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Daily Guideposts 09/26

  • 2001 Dec 31
  • COMMENTS

September 26

Whatever you do, work at it with all your heart, as working for the Lord, not for men. . . . It is the Lord Christ you are serving. —Colossians 3:23-24(NIV)

"What do you do?" I heard myself ask the father of one of my son Ross's classmates at Parent Night. Ugh! I thought. I detest that question because I never know how to answer. Usually I say, "First, I'm a mom, then I'm a writer." But sometimes, when I get through the first half of that sentence, the look in their eyes says, "That's not a real job." So I don't dare add to the list: I'm also a driver, a meal planner and cook, a teacher (of Sunday school), a photographer . . . you get the idea.

God has given me many abilities and fills my life with opportunities to use them. But at times they don't seem to be worth much in a society that measures success in dollars and cents. While my life consists of many jobs, I'm sometimes reluctant to claim as part of my identity the ones that aren't validated with a paycheck. Or I was, until my five-year-old Maria set me straight.

We were sitting at the kitchen table one afternoon after school, talking about what she might be when she grows up. As I caught up on the monthly bills, she sat with a pile of colored markers, carefully drawing picture after picture.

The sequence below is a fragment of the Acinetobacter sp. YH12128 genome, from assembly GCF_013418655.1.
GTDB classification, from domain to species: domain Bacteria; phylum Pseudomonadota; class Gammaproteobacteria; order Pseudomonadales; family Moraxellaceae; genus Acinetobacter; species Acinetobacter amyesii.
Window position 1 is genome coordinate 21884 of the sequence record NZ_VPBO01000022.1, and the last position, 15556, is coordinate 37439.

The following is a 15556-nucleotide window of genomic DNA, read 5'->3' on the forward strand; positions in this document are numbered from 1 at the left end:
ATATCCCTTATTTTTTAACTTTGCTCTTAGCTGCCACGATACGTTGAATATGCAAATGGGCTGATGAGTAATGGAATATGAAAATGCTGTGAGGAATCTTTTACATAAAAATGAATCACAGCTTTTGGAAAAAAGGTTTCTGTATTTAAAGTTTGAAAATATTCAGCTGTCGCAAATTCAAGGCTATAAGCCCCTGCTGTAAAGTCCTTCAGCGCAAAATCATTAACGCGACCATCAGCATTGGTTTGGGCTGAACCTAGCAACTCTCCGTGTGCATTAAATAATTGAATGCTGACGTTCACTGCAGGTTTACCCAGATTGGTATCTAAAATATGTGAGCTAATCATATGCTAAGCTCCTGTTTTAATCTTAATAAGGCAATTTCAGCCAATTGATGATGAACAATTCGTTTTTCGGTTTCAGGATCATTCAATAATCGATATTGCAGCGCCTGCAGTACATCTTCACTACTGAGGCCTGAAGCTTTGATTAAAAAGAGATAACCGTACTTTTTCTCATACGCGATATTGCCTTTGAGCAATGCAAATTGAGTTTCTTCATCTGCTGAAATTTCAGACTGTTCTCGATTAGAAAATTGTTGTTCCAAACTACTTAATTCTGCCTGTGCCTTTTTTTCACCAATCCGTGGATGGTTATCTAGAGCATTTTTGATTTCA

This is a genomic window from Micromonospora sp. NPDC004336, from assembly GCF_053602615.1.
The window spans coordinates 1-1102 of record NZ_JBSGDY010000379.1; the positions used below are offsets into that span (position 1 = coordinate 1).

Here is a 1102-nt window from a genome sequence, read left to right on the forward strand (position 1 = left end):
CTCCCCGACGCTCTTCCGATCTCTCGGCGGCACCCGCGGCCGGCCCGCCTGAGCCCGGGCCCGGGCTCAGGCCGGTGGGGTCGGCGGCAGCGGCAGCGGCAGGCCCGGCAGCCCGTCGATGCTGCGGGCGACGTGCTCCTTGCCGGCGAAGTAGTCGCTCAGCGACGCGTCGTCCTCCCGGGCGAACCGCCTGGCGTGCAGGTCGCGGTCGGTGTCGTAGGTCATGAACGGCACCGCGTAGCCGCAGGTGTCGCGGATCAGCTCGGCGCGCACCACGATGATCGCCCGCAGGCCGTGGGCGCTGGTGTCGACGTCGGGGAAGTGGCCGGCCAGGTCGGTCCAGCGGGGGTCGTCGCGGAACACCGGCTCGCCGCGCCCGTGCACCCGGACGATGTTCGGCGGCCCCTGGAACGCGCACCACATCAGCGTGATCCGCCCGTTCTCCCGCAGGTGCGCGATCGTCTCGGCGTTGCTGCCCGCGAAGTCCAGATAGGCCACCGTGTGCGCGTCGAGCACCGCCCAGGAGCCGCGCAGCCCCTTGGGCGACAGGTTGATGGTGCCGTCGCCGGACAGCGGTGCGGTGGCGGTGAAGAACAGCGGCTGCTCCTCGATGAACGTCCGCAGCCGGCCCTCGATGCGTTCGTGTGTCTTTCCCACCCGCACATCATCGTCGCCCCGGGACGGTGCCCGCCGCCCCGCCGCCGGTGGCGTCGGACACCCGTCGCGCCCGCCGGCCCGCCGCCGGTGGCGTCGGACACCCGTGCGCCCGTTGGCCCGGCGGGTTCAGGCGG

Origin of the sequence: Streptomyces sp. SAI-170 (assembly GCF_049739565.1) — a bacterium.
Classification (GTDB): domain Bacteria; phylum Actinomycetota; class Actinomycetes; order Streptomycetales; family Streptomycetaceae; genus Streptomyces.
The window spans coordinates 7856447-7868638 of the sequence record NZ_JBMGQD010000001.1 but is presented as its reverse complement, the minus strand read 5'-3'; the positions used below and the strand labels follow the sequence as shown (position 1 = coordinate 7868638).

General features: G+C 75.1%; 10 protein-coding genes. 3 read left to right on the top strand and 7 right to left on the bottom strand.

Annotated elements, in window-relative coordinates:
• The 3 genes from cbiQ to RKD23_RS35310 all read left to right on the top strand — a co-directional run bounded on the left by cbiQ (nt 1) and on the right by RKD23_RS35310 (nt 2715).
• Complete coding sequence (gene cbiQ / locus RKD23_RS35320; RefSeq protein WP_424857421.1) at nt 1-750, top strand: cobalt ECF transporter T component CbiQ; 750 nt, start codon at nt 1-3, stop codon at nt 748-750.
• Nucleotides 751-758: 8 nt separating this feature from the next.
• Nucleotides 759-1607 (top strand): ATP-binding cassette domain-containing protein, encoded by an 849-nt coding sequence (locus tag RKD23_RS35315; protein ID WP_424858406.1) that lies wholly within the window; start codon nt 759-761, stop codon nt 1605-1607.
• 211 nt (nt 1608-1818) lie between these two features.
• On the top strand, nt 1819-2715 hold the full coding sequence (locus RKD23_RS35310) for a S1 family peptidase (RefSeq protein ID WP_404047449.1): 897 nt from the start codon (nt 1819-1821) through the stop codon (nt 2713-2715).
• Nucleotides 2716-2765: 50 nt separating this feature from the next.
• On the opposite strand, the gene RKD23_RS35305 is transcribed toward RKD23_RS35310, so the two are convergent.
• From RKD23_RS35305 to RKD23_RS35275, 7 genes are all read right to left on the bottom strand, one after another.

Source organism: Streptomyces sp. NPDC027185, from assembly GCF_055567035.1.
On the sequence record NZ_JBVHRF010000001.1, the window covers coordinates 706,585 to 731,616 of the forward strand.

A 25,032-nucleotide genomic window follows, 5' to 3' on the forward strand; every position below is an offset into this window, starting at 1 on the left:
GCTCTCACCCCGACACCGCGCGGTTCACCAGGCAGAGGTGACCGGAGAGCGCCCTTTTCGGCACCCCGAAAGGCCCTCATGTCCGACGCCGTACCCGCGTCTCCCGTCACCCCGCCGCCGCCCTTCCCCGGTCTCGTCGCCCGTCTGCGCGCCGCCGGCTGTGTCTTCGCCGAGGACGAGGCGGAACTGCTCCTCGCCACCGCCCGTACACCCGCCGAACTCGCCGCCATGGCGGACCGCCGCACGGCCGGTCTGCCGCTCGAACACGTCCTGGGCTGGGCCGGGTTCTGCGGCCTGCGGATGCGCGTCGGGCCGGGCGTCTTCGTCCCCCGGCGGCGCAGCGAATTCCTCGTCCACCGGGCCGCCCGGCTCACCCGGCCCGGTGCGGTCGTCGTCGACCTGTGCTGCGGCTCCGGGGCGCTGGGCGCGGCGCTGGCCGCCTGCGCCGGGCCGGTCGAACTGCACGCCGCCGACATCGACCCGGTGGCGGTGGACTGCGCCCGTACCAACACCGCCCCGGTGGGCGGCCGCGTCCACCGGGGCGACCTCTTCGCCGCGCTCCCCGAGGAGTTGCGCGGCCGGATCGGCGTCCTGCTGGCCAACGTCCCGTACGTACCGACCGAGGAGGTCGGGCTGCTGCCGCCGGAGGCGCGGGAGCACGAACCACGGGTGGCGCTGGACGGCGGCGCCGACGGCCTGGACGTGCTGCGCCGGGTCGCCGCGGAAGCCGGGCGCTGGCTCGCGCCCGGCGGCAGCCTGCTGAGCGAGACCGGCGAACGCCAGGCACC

"I can do lots of things when I get big," she said, her gray-green eyes shining.

"Anything you want," I said.

"I can wear a pretty costume and dance on a big stage."

"Ooh, I'd like that."

"I can be a baby doctor or a dog doctor," she said, pushing a patch of sandy bangs from her eyes with her small, rainbow-streaked hand.

"I know what you can be when you grow up," I said. "How about an artist?"

"That's silly, Mommy."

"Why, honey?" I asked, puzzled.

"Because I already am an artist," she announced.

Instantly I understood what Maria was saying. Whatever she does, whatever she spends time working hard on, that's what makes her Maria. If God has given me a job and the ability to do it, however insignificant it might seem in the eyes of others, it's real work to Him. And that's an assignment I can do with pride.

Help me see beyond what the world values to what You value, Father. Then I will be a success.

—Gina Bridgeman

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